Tuesday, January 31, 2012

Review: Mark of Royalty by Jennifer K. Clark and Stephonie K. Williams

Synopsis:  From Amazon, "At a time when royal infants are marked at birth, a royal advisor makes a terrible misstep, and an infant princess must be secreted away to save her life. Named Sarah by Miranda, the woman who agrees to raise the child as her own, the girl is unaware of her royal heritage, even though Miranda has done all she can to pair Sarah with the king's nephew, Lord Chad. But unexpected events prevent the expected betrothal. Determined to fulfill her devoted mother's wishes, Sarah reserves her heart for Chad despite her growing affections for another man. But as plots against the crown unfold, someone accidentally discovers Sarah's mark of royalty, setting the stage for discoveries that will shake the kingdom to its core."

Review:  As far as historical reads go for teens, this was a pretty cute one.  There is a definite Ever After vibe to the story that keeps you flipping pages, routing on Sarah from the very beginning.  Having been passed off at birth, marked with a tattoo that was the insignia of her royal lineage, Sarah grew up knowing nothing about her past.  All she knew was that Miranda, her adopted mother, was her protector and biggest fan.  Going against the grain of other "Cinderella" tales, in this one it is her step-father who comes to resent her, especially after Miranda's death.  Sarah then has to try to impress the king's nephew, Lord Chad, who seems more bent on her step-sister.  Along the way she meets a different, mysterious young man, who she meets while out on one of her outdoor adventures.  Little does she know, this young man might just be the real key to her happiness and freedom.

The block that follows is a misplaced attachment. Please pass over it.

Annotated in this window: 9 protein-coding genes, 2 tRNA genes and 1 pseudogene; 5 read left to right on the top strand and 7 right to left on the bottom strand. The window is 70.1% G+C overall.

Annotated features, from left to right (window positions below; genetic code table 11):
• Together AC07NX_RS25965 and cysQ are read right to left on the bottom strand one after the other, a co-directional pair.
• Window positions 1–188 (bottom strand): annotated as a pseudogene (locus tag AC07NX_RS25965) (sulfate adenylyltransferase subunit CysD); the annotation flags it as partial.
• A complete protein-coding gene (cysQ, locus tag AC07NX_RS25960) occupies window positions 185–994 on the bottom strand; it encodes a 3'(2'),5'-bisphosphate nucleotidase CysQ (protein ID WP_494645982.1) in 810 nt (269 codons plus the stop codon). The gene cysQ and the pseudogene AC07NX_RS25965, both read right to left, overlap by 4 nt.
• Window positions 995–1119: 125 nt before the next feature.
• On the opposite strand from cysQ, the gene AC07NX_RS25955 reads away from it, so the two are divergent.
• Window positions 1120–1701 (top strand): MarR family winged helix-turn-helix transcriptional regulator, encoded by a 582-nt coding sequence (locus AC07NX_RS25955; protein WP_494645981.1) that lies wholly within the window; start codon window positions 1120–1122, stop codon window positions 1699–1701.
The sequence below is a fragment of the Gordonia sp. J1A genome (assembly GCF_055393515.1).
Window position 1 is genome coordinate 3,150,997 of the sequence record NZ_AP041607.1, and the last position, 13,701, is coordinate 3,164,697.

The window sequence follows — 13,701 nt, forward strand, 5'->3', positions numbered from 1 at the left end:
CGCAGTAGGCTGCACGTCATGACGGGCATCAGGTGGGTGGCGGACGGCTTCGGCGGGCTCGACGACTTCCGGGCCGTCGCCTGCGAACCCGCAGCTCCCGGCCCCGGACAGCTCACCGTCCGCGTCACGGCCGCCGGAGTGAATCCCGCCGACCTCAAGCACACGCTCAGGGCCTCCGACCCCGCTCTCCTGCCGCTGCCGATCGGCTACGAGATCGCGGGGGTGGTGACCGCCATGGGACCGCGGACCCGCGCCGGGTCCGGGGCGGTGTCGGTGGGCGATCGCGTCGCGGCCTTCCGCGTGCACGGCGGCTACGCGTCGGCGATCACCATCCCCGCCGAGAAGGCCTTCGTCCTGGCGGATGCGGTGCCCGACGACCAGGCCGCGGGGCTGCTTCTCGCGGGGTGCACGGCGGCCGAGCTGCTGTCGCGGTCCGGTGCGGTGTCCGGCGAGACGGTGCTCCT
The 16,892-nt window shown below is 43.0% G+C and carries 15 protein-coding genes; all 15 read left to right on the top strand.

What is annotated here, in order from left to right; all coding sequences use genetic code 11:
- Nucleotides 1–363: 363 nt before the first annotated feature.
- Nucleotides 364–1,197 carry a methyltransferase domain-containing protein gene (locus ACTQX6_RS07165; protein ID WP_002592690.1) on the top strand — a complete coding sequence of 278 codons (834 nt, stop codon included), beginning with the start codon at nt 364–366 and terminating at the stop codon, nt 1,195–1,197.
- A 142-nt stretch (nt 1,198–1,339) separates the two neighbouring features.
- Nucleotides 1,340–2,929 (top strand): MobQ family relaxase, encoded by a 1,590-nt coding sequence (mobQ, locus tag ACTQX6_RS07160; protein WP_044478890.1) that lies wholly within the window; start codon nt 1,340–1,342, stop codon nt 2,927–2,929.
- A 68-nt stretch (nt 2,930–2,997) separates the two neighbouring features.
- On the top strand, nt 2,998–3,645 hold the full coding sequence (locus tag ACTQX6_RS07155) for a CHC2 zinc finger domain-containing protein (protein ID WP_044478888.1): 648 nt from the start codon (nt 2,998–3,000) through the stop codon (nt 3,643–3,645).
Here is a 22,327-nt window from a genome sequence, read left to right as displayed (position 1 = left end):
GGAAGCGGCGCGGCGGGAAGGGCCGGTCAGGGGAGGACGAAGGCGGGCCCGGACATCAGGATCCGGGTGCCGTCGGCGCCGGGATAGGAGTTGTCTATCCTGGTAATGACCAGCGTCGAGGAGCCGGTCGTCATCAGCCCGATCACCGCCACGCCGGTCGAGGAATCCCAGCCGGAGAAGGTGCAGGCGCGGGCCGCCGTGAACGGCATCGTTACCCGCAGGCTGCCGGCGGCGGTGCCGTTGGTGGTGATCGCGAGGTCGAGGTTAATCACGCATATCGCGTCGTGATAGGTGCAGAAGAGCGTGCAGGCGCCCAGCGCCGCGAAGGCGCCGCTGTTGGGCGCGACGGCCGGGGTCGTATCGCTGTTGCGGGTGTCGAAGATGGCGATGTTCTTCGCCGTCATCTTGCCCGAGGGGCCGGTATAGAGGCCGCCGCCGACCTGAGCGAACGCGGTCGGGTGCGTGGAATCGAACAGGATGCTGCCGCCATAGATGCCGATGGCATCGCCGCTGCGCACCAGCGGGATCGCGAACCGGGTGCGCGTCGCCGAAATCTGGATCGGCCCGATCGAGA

In characteristic fairytale-like style, this story has a bit of royal intrigue, a bit of romance, and a bit of history all rolled into one.  While the use of descriptors in the story (adjectives and adverbs) were used in odd ways and too often, you soon become accustomed to them and focus more on the story than some of the language issues.  Honestly, I think that teen girl readers would really love this book for its ease in storytelling and sweet romantic tale.  I have no doubt that girls would really enjoy this slightly different telling and wouldn't think twice about how the story was told. 

*FTC Disclosure:  This review was based on a personal copy of the novel.


  1. Sounds similar to The Decoy Princess by Dawn Cook.

  2. I like the twist of the stepfather coming to loathe her. Definitely adds a bit of intrigue!